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  • Writer's pictureDr. Kate Webster

Quiet Power: Say It Like You Mean It

Updated: Sep 12, 2023

“The media is biased against women, isn’t it?”

“It’s just my opinion, but women are sort of portrayed more negatively than men in the media.”

“Women are kind of not present in leadership positions in the production of media.”

Can you hear it? The self-doubt, the lack of confidence imbedded into these sentences? These comments, spoken by one of my top graduate students during her class presentation, were filled with ‘diminishers’—words or phrases that minimize or call into question what someone is meaning to say. By using a question tag (isn’t it) and diminishing words (just, sort of, and kind of), she negatively impacted the credibility of what she was communicating. Yet, when I looked around the room, other students did not seem bothered by them. In fact, they were smiling and nodding their heads in agreement. These diminishing words and phrases have become so normative, most people don’t hear them, let alone know how to remove them.

These ‘diminishers’ echoed my own struggles to find my voice. I had often minimized what I wanted to say, especially with those in authority, as I needed their acceptance and approval to feel good about my work and myself. Without my knowing, these ‘diminishers’ helped me not be too confrontational, opinionated, and, most importantly, too aggressive. Little did I know how much of my own power I was giving over to others to define not only how I felt about my work, by my sense of self. By using ‘diminishers’ I was always asking others to approve of or agree with what I said, rather than showing my confidence in my statements and my self-worth.

Yet, in the corporate world, it’s a catch-22 around the board room table. To be seen as powerful, one needs to own and display a sense of toughness and aggressive power—to interrupt, get your point across, and hold your ground at all costs. For women in particular this is a tricky balance. If they speak up in a bold assertive voice, they will often be perceived as too aggressive and called the “B” word—Bossy or Bitchy. However, if they don’t speak up and minimize their voice, they will be seen as passive and called a door mat. As a result, it becomes difficult to know how to “lean in” to the negotiations, discussions, and opportunities around the table.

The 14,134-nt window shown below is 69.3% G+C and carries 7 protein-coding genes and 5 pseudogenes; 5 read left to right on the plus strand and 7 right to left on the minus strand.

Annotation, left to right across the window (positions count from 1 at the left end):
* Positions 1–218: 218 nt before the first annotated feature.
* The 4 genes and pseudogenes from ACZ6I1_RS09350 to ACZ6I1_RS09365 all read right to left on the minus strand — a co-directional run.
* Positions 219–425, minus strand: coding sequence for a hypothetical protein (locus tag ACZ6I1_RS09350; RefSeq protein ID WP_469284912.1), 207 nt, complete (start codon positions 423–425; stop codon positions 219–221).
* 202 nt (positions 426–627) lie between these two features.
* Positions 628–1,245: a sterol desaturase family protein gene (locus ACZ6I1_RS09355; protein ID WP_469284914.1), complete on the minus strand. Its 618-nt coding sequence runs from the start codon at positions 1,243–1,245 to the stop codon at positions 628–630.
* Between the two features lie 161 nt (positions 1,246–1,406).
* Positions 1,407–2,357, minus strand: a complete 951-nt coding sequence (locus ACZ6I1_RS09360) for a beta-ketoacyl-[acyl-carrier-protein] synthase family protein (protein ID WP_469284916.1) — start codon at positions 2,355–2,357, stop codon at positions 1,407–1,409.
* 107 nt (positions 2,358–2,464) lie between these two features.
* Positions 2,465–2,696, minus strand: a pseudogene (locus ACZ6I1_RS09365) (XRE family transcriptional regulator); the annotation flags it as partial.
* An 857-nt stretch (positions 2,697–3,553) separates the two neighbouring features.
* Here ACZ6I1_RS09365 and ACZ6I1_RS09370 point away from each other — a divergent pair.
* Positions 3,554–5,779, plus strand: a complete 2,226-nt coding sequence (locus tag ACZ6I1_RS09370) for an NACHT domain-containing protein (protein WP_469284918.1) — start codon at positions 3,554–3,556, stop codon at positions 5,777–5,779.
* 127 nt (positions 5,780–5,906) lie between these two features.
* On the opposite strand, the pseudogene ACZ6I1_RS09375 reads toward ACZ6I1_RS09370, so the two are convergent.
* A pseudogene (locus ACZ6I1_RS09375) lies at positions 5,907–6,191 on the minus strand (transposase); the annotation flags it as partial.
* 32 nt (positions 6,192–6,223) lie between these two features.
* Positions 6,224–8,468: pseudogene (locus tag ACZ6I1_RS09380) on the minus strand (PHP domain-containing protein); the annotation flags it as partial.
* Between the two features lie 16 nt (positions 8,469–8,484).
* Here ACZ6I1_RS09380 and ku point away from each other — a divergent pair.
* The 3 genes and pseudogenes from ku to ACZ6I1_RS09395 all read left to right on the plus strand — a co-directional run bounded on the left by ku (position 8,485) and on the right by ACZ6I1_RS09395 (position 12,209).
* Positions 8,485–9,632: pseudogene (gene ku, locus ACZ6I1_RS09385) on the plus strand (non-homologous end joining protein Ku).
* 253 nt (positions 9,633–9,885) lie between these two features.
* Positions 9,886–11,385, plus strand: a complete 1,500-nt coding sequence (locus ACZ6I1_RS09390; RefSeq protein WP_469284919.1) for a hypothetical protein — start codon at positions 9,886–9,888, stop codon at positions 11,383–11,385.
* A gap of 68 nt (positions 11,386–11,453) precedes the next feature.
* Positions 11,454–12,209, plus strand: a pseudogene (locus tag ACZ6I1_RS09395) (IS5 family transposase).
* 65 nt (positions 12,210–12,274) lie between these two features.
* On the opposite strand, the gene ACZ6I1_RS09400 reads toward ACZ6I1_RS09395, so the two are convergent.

Giving your power over to others for fear of how you’ll come across, doesn’t work. Developing Quiet Power does as it provides a balance between the two sides of aggressive power and passive reluctance. By being confident in yourself, you will speak with more conviction and a self-assurance and awareness—question tags and ‘diminishers’ will drop away and you will say it like you mean it with authority and authenticity.

The stakes aren’t high for my graduate student’s class presentation, yet they will be when she enters into strategic networking opportunities or future career salary negotiations in the corporate world. Depending on your audience or social situation, it might make sense to soften the intensity of your statement and use these ‘diminshers’ to convey your meaning. However, be sure that is your intent, otherwise you won’t be saying what you mean and you will come off as lacking confidence and conviction.

Not sure how to change these patterns? Here are three easy action steps that I have used and share with Breaking Thru Barrier clients to help them gain confidence at work and in all areas of their lives.

  1. Question Tags—“Isn’t it?” “Could you?” “Would you mind?”—These short questions in your sentence can negate your belief in a statement. Drop them and make your statement with conviction rather than with a questioning intonation.

  2. Minimizers—“Just” “A little”—These words take away from the power of your message and undermine the value of what you are trying to express. Ask a friend to alert you to when you use them and reassess their usefulness. Eliminate them from the sentence and your statement will be more succinct, direct, and powerful.

  3. Qualifiers—“Sort of” “Kind of”—These phrases indicate uncertainty in what you are trying to convey and act as unnecessary filler. Remove these filler words and your sentences will be strong and to-the-point statements.

In my previous blog, I talked about flipping the script of negative messages in your head to begin the journey of believing in yourself and developing your own quiet power. Along with that skill, using strong declarative words helps build confidence in what you want to express and convey, especially in high stakes meetings and situations. Once you are more comfortable in saying what you mean, you can then match it with strong body language to mean what you say. Stay tuned for more confidence building tips!

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